Sine scientia ars nihil est — A skill is useless without knowledge

December 2015

After meditating on the previous post, I had something of an epiphany and wrote this corollary.

A Postscript

The facts—logic—reason stack I outlined mirrors the relationship of words, grammar, and fluency as the components of speaking (the cement being pronunciation and listening). In this scheme, words represent the declarative memory, i.e. the ability to recall facts. Grammar (or more specifically, syntax) represents the procedural memory, i.e. the ability to link items together in steps to create or comprehend forms. Above these, the fluency aspect represents the synthesis of the two and the entire ability to speak a language.

Skill Pyramids

Making languages less sterile

Developing the ability to reason in learners is just as important as developing fluency in the language and the two skills ought to fit hand in glove. There is limited value in being fluent in a language if you have nothing really original to talk about. We want our learners to communicate extensively. That’s why the classics are important: they taught intellectual and linguistic skills through inductive thinking. Do we want our students to have these skills; the skills to reason, to converse in depth, and with independence and integrity? If we do, we should be at least promoting a modicum of erudition by giving learners access to a wide range of subjects including philosophy, art, and science.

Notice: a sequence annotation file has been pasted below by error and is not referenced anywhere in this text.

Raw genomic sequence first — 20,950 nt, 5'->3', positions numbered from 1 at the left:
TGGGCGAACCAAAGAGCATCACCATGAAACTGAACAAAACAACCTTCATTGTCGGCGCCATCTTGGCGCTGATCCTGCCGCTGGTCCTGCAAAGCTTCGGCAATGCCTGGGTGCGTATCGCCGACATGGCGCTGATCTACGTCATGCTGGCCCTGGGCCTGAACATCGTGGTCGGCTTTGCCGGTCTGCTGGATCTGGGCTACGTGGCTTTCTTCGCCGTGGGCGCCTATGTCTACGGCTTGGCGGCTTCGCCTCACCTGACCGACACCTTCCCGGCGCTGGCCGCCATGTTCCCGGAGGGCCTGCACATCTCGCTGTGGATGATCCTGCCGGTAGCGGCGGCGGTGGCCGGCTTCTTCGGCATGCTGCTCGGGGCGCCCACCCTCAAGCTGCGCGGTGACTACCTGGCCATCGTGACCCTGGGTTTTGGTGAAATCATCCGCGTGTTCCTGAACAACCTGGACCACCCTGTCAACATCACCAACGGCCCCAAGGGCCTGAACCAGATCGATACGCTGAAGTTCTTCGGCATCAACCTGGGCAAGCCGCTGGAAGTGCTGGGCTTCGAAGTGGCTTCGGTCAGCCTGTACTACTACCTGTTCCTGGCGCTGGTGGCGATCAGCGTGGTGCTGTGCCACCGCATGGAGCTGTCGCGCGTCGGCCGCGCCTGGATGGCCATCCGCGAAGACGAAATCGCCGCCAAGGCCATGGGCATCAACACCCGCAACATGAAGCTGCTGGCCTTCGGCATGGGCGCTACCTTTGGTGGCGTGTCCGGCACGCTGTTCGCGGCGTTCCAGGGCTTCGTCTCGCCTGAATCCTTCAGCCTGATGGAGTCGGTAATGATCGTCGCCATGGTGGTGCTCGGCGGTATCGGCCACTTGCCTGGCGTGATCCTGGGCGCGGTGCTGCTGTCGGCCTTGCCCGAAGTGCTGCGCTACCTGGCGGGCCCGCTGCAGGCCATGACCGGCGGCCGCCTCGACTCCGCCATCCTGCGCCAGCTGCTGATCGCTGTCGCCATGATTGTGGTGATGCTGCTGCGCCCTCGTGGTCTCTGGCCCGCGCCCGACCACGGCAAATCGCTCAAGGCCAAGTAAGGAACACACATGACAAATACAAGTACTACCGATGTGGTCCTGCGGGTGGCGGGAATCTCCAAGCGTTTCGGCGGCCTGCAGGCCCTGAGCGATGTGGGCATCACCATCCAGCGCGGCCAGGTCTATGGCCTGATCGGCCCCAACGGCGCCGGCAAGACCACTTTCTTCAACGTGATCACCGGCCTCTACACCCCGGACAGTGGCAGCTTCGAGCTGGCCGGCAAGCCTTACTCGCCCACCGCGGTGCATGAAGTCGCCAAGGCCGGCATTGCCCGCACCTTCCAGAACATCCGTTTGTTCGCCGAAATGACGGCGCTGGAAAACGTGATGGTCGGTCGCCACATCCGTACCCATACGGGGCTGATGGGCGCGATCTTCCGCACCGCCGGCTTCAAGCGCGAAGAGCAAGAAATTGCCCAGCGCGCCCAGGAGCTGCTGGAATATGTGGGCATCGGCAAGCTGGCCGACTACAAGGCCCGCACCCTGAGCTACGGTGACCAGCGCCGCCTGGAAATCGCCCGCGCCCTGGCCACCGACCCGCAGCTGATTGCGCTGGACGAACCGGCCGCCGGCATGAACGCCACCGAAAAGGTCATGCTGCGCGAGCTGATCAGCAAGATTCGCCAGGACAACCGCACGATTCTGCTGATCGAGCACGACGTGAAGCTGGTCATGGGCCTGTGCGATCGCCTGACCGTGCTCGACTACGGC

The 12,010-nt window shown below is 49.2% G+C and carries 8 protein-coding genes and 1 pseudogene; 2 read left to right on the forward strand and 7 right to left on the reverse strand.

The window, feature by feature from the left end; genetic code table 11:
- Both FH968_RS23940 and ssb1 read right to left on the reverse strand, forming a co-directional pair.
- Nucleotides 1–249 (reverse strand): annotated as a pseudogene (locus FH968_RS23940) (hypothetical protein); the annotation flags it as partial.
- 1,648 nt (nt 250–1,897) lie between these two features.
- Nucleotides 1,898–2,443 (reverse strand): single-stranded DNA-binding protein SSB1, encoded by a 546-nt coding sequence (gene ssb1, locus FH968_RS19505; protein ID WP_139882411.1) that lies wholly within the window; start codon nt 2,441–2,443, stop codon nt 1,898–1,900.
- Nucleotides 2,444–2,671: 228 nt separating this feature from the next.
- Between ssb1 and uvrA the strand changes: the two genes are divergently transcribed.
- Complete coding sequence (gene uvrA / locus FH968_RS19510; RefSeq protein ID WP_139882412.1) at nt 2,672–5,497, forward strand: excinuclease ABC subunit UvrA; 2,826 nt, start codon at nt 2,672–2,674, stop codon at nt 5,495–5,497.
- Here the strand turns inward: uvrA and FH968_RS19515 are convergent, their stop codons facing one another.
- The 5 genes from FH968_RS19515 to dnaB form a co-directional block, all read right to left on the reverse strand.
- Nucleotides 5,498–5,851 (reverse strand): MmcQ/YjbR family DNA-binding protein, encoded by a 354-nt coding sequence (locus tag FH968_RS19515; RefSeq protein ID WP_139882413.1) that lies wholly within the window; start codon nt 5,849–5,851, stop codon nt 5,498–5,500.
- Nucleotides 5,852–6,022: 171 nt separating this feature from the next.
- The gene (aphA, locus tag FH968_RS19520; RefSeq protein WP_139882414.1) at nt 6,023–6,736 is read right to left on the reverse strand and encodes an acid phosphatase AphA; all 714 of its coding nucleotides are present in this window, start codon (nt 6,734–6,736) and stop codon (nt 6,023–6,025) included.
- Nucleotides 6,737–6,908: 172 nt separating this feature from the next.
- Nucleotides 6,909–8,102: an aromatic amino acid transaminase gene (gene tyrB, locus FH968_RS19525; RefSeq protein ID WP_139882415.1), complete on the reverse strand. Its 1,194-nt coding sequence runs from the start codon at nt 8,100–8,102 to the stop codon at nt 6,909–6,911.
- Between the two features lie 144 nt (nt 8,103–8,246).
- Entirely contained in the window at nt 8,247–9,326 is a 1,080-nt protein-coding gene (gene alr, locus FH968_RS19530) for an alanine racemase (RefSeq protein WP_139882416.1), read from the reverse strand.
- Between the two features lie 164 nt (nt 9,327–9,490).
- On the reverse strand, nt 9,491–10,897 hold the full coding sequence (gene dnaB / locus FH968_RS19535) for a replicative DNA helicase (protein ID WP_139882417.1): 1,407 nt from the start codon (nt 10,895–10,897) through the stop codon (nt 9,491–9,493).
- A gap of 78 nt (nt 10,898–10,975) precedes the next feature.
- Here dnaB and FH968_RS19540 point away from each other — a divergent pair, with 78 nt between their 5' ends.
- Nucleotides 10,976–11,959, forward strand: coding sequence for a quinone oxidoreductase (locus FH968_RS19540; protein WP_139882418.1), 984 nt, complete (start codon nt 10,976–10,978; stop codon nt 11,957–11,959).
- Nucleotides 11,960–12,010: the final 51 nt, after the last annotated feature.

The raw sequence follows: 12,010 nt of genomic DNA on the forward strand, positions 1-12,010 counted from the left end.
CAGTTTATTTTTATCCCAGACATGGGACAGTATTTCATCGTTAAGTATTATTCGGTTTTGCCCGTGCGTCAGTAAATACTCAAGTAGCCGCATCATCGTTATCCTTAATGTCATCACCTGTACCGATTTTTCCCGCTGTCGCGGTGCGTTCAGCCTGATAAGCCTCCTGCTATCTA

To that end, here are some authentic resources for advanced learners (IELTs 6.5+) and/or humanities students. These materials rather than a vehicle for teacher-centred lecturing or grammar translation, can provide a more humanistic foundation for inductive reasoning, intellectual advancement and the development of wisdom.